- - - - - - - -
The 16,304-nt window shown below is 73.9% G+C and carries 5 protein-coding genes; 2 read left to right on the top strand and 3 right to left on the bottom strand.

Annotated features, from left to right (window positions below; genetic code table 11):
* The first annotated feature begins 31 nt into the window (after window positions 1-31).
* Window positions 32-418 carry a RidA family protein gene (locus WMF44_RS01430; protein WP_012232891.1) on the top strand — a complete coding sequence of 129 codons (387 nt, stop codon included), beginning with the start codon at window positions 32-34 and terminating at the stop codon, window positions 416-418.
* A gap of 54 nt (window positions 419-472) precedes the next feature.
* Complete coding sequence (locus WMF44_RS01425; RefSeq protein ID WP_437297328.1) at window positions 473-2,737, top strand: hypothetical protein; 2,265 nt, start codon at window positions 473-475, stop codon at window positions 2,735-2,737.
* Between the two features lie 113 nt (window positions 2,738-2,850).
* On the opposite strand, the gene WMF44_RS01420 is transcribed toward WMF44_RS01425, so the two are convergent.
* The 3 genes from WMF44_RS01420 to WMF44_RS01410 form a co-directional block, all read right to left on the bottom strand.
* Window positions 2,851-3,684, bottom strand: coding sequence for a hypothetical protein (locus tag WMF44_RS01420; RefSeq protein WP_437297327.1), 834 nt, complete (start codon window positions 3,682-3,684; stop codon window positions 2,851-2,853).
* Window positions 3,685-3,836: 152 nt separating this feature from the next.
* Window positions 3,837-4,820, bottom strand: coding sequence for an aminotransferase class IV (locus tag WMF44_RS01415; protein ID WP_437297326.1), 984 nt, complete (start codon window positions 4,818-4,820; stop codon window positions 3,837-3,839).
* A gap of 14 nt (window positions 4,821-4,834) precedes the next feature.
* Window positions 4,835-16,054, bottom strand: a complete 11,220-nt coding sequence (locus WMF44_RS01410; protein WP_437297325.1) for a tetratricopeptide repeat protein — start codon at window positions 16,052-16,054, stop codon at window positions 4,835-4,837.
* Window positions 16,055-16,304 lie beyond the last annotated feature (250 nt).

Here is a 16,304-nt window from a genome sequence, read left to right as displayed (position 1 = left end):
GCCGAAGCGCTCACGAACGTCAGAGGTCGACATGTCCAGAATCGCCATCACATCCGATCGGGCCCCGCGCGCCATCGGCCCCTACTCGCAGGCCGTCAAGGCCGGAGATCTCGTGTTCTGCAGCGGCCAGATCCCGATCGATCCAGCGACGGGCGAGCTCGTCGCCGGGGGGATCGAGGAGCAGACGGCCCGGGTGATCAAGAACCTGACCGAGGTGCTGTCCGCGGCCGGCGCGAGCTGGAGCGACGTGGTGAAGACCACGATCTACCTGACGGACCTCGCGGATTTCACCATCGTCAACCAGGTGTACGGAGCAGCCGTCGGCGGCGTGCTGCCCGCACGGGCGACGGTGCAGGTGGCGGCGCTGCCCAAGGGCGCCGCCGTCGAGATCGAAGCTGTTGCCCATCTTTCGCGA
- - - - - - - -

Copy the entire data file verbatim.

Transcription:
The 16,304-nt window shown below is 73.9% G+C and carries 5 protein-coding genes; 2 read left to right on the top strand and 3 right to left on the bottom strand.

Annotated features, from left to right (window positions below; genetic code table 11):
* The first annotated feature begins 31 nt into the window (after window positions 1-31).
* Window positions 32-418 carry a RidA family protein gene (locus WMF44_RS01430; protein WP_012232891.1) on the top strand — a complete coding sequence of 129 codons (387 nt, stop codon included), beginning with the start codon at window positions 32-34 and terminating at the stop codon, window positions 416-418.
* A gap of 54 nt (window positions 419-472) precedes the next feature.
* Complete coding sequence (locus WMF44_RS01425; RefSeq protein ID WP_437297328.1) at window positions 473-2,737, top strand: hypothetical protein; 2,265 nt, start codon at window positions 473-475, stop codon at window positions 2,735-2,737.
* Between the two features lie 113 nt (window positions 2,738-2,850).
* On the opposite strand, the gene WMF44_RS01420 is transcribed toward WMF44_RS01425, so the two are convergent.
* The 3 genes from WMF44_RS01420 to WMF44_RS01410 form a co-directional block, all read right to left on the bottom strand.
* Window positions 2,851-3,684, bottom strand: coding sequence for a hypothetical protein (locus tag WMF44_RS01420; RefSeq protein WP_437297327.1), 834 nt, complete (start codon window positions 3,682-3,684; stop codon window positions 2,851-2,853).
* Window positions 3,685-3,836: 152 nt separating this feature from the next.
* Window positions 3,837-4,820, bottom strand: coding sequence for an aminotransferase class IV (locus tag WMF44_RS01415; protein ID WP_437297326.1), 984 nt, complete (start codon window positions 4,818-4,820; stop codon window positions 3,837-3,839).
* A gap of 14 nt (window positions 4,821-4,834) precedes the next feature.
* Window positions 4,835-16,054, bottom strand: a complete 11,220-nt coding sequence (locus WMF44_RS01410; protein WP_437297325.1) for a tetratricopeptide repeat protein — start codon at window positions 16,052-16,054, stop codon at window positions 4,835-4,837.
* Window positions 16,055-16,304 lie beyond the last annotated feature (250 nt).

Here is a 16,304-nt window from a genome sequence, read left to right as displayed (position 1 = left end):
GCCGAAGCGCTCACGAACGTCAGAGGTCGACATGTCCAGAATCGCCATCACATCCGATCGGGCCCCGCGCGCCATCGGCCCCTACTCGCAGGCCGTCAAGGCCGGAGATCTCGTGTTCTGCAGCGGCCAGATCCCGATCGATCCAGCGACGGGCGAGCTCGTCGCCGGGGGGATCGAGGAGCAGACGGCCCGGGTGATCAAGAACCTGACCGAGGTGCTGTCCGCGGCCGGCGCGAGCTGGAGCGACGTGGTGAAGACCACGATCTACCTGACGGACCTCGCGGATTTCACCATCGTCAACCAGGTGTACGGAGCAGCCGTCGGCGGCGTGCTGCCCGCACGGGCGACGGTGCAGGTGGCGGCGCTGCCCAAGGGCGCCGCCGTCGAGATCGAAGCTGTTGCCCATCTTTCGCGA